Although there is no justification for Netanyahu’s behavior, he has been treated outrageously by the media. Since the 1990s and his first term as prime minister, Netanyahu has been confronted by a barrage of unsubstantiated, politically motivated allegations in unsuccessful efforts to discredit him. The most virulent defamation was the despicable personal attacks on his family. The ad hominem, front-page screaming headlines day after day attacking Netanyahu, his wife and even his children go beyond what is considered “yellow press.” They reflect a total absence of moral compass and represent a disgrace to the nation. His son was accused of being invited to fly on private jets by and receiving guest accommodation from Netanyahu admirers – hardly corruption. His wife was headlined as augmenting her income with NIS 20 weekly by “stealing” 1,000 bottle refunds for her own credit. At one stage, the prime minister’s household expenses were headlined as extravagant because of Netanyahu’s penchant for quality ice cream.


In recent weeks, there were front-page headlines about Netanyahu and his wife receiving gifts of luxurious Cuban cigars and expensive wines from well-wishers amounting to “hundreds of thousands of shekels.” The consumption of a bottle of wine per day either from “gifts” or from the household budget was considered extravagant “while poor Israelis suffered.” Ronald Lauder, a multi-billionaire and one of world Jewry’s most generous philanthropists, is reprimanded for giving gifts that go back nearly 20 years. The hint that in return he was obtaining benefits from Netanyahu in Israel where he has invested millions of dollars in projects that were valuable contributions to the state is absurd. Moreover, Lauder is a shareholder in Channel 10, which has been at the vanguard of defaming Netanyahu and his family…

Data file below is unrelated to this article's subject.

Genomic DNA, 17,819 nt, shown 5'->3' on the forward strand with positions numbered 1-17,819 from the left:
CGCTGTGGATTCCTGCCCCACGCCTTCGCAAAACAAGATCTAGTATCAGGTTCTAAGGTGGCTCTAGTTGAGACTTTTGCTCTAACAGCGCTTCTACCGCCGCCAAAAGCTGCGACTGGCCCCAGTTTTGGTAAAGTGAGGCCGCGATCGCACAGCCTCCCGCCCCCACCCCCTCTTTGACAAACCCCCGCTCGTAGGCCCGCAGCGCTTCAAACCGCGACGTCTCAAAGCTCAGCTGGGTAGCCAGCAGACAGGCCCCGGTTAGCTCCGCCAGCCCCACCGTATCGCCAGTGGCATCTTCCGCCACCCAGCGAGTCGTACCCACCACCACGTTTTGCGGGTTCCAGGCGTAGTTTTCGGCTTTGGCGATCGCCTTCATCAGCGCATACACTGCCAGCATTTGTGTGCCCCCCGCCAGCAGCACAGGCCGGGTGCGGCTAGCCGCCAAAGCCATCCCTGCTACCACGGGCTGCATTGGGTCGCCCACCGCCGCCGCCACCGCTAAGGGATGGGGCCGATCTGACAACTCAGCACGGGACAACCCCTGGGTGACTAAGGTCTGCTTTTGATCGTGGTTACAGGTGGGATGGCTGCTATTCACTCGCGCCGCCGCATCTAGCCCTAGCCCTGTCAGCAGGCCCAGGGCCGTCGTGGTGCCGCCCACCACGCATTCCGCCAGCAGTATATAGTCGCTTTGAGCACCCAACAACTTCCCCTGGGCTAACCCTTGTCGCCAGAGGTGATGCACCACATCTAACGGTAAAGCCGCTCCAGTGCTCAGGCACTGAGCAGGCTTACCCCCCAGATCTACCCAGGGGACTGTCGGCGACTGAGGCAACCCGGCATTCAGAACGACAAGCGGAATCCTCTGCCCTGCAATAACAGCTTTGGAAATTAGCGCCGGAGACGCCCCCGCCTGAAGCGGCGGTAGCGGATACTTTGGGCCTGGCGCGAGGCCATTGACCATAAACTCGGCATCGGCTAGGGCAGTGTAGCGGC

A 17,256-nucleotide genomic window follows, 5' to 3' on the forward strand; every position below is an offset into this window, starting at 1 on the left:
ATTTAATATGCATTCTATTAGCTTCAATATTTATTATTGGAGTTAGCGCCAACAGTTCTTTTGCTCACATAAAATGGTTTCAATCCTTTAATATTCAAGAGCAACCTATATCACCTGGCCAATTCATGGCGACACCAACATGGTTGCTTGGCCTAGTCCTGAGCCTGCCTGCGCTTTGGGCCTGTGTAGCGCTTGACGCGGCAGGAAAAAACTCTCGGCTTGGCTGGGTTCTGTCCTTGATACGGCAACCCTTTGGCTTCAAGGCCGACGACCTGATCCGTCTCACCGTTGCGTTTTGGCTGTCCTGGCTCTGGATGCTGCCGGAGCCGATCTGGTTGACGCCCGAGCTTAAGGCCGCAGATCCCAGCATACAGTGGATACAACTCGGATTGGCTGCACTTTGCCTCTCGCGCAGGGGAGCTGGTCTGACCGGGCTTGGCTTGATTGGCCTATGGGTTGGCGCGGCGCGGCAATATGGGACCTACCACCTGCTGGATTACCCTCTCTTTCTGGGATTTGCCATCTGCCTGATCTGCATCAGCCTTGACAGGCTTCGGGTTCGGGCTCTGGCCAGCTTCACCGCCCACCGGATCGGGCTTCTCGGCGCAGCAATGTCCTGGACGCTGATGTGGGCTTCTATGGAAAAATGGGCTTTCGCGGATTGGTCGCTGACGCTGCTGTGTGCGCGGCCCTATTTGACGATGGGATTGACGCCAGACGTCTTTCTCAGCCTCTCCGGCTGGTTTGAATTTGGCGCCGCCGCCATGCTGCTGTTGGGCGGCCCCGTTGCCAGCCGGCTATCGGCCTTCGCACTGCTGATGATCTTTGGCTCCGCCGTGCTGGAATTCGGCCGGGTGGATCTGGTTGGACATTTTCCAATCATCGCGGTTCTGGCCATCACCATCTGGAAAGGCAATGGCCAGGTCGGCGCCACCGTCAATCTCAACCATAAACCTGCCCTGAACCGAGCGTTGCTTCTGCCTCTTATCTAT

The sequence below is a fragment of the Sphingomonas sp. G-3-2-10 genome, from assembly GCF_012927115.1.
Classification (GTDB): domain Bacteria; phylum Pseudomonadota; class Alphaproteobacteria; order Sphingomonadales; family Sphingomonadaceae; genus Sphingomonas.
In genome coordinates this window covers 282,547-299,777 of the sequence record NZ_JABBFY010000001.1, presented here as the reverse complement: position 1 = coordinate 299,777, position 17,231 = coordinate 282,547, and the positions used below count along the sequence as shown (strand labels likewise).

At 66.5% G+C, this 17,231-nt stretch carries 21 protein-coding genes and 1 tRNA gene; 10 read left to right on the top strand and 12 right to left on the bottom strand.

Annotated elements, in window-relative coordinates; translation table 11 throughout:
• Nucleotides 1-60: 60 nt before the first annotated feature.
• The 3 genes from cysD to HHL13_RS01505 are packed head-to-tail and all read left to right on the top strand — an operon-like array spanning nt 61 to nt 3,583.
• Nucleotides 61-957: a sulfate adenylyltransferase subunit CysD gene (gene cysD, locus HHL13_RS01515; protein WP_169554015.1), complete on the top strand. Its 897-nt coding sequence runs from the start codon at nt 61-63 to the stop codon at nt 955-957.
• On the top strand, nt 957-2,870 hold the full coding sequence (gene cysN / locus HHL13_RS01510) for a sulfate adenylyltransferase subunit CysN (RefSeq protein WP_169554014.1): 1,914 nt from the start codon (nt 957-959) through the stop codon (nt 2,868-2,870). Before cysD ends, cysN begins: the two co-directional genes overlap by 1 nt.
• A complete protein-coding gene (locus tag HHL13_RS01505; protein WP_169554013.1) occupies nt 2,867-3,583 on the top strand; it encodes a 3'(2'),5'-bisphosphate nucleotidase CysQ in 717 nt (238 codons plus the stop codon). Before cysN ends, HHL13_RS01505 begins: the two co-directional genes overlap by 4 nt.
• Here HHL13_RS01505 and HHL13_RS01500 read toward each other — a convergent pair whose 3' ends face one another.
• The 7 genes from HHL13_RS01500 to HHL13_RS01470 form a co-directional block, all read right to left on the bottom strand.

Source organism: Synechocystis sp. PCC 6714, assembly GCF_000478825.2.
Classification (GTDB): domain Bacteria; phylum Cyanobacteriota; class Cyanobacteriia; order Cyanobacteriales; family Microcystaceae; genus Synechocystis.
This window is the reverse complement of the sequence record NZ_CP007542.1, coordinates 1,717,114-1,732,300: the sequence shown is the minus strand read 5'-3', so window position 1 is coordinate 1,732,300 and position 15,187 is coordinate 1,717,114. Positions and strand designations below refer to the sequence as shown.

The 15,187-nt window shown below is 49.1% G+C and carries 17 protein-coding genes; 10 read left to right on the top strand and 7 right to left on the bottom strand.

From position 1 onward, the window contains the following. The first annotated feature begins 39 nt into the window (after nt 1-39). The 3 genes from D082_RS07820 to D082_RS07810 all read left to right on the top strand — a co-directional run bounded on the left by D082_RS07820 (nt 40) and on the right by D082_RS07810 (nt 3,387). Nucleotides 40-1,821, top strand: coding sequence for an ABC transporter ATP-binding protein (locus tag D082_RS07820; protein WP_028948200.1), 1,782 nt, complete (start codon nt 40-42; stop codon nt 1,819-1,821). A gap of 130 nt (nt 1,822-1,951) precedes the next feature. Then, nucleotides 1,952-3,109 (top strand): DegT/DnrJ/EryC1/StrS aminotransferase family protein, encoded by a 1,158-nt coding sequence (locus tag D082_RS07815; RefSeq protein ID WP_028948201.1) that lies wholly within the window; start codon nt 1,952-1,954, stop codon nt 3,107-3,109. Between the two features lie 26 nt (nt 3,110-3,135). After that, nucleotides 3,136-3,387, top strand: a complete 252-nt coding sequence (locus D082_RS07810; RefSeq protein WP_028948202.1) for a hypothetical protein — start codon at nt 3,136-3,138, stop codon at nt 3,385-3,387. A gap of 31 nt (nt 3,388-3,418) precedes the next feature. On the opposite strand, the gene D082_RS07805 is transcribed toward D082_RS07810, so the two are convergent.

[To Read the Full Article Click the Following Link—Ed.]



On Topic Links


Amid UN Warning, Israel Set to Pass Historic Settlements Bill: Gil Hoffman, Udi Shaham, Tovah Lazaroff, Jerusalem Post, Feb. 6, 2017—The Knesset late Monday night is set to pass historic legislation hailed by the Right wing for salvaging 4,000 settler homes and attacked by the Left as the first step toward de-facto annexation.

It’s Time Canada Ended its Double Standard that Considers Israeli Settlements ‘Illegal’: Jason Reiskind, National Post, Jan. 31, 2017—Canada’s current position on Israeli “settlements” is that they are illegal because they violate Article 49 of the Fourth Geneva Convention, specifically Paragraph 6 which states: “The Occupying Power shall not deport or transfer parts of its own civilian population into the territory it occupies.” The time has come for Canada to change our position to align with Canadian basic values and, equally important, with international law.

Could Submarine Scandal Blow up in Netanyahu’s Face?: Ben Caspit, Al-Monitor, Feb. 1, 2017—The media may be focused on the pricey cigars and bottles of champagne that the Netanyahu family allegedly amassed from its benefactors over the years, but the police investigation into the submarine procurement scandal is gaining momentum. The scandal, which Al-Monitor reported on at the end of October, is about to become a huge international imbroglio.

No Victory: Editorial, Jerusalem Post, Feb. 2, 2017— There were no winners in the Amona evacuation. Prime Minister Benjamin Netanyahu, Defense Minister Avigdor Liberman and Education Minister Naftali Bennett – heads of what has been billed as the most right-wing government in the state’s history – all were hurt politically by allowing Jewish settlers in the West Bank to be evacuated from their homes on their watch.